Forget the talent portion, these days reality TV stars can make a career out of being – themselves, without any talent besides perky tits, an itty-bitty waistline, and the ability to convince an television audience that they’re a money-hungry dumb slut. But hey, they’re making way more money than I am and probably having a lot more fun doing it, so who am I to judge?
In our culture, we reward people for being as superficial as possible. The latest news from the world of Reality TV is that Megan Hauserman, the big-breasted bombshell of Beauty & the Geek, Rock of Love 2, Charm School, and I Love Money is starring in her own gold-digging reality series.
In case you’re a millionaire who wants to broadcast your quest for a trophy wife on TV (instead of just hiring a high-priced call girl like a good, normal millionaire), Megan, the accounting major from Florida, wants you. That is, she wants your money. And you. As much as any star on a reality TV dating show could actually want another person who needs reality TV to set them up.
She announced the casting search on her MySpace page earlier this month… are you “Looking for the ultimate TROPHY WIFE?” Not only would your prize come complete with a life’s worth of obnoxious and bank-account draining spending habits, you’ll also win, uh, the right to one hellova pre-nup if you decide to actually seal the deal.
Granted, I’m guilty for watching these TV shows. I can’t get enough of gold diggers and the wealthy, and their drama. It makes me somehow be able to accept and take pride in my middle class status. It also makes me terribly jealous of women who are hot enough to qualify for a television show where they are offered on a silver platter as a Trophy Wife.
Another show all about money, from a bit more normal perspective, is Bravo’s “Real Housewives of…” I’ve caught a few episodes of their various series – Orange County, New York, and Atlanta… and I must say, I’m more jealous of these women than I am of Ms. Trophy Wife Hauserman. Then again, most of them were that hot when they were in their 20s and 30s (most are still that hot, just in the 40+ year old sense… I don’t think you can be a Trophy Wife once you hit a certain age, then you’re just a wife.)
Still, these women are… real people. Their psychology is a bit different than that of say, a normal working person with no means of reaching the upper echelons of society, and they expect a bit more out of their shopping sprees… but even with all that money, they’re still real people. I watched an episode recently where two couples went to Sonoma’s wine country and felt awkward in a ritzy restaurant that served a bagillion mini courses and offered a snobs dream menu. It’s fun to watch the rich feel silly being what rich is supposed to be.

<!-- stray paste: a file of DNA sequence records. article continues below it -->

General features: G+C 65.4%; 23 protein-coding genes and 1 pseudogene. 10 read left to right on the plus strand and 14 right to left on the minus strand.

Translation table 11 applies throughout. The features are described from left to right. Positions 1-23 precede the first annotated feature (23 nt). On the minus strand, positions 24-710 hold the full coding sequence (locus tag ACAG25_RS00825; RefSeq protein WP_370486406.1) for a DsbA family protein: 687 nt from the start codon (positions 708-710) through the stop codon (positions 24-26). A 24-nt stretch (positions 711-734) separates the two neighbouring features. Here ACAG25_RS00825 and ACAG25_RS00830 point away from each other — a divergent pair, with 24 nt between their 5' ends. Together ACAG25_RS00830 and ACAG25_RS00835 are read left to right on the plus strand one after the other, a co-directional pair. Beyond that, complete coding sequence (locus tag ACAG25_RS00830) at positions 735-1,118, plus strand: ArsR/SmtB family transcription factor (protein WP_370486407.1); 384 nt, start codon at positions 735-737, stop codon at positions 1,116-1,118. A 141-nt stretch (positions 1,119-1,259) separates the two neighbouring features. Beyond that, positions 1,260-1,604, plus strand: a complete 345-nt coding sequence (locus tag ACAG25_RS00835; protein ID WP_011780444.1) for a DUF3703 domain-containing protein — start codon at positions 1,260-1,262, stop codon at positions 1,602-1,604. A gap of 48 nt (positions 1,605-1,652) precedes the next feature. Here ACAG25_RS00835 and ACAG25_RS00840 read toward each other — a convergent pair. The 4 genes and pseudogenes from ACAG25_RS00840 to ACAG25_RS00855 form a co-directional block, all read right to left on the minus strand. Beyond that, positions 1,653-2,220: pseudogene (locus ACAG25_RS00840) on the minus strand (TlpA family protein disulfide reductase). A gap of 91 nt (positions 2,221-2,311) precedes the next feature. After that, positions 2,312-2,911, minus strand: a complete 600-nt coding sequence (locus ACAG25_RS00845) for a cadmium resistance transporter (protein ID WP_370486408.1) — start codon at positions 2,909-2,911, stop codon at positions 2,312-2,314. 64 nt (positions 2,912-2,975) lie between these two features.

Another reality TV series I couldn’t help but watch lately is Paris Hilton’s: My New BFF. The series ended a few weeks back, but I remember the episodes clearly. And in the end, I still don’t understand what the contestents were competing for, and how this supposed friendship would work. It makes for riviting TV (on the reality TV show spectrum, on MTV) for sure, but why compete to be a best friend? Friendships, like relationships, are supposed to be equal. You can’t compete for a best friend and then expect a relationship to be normal. Paris bought her BFF contestents expensive gifts throughout the competition — they shared lavish days at the spa, gold-plated $1000 sundaes in NY, and shopping sprees where Paris announced “it’s on me, whatever you want.” I doubt that’s how the “friendship” would work once the show concluded.
If anything, the show was interesting because what Paris was really looking for was a business partner. With Nicole Richie out of the picture, who would be her assistant (I mean, partner) in crime? She needs someone who looks cute, takes a good photo, and can help her continue to brand… herself. The show didn’t mention any sort of pay this best friend would be getting, but how would her new bestie afford to be Paris’ friend without some compensation? The show should have really been called Paris Hilton’s: My New VP
I do applaud MTV for their series Exiled, where they take super spoiled teens (who appeared on My Super Sweet Sixteen) and send them to third world countries, where they’re forced to spend a week living in the shoes of people with far less than them. They have to do things even I wouldn’t do – like build houses with cow poop. Ew. It’s a good show in teaching these young, spoiled children about the rest of the world before they’re too old and spoiled to care.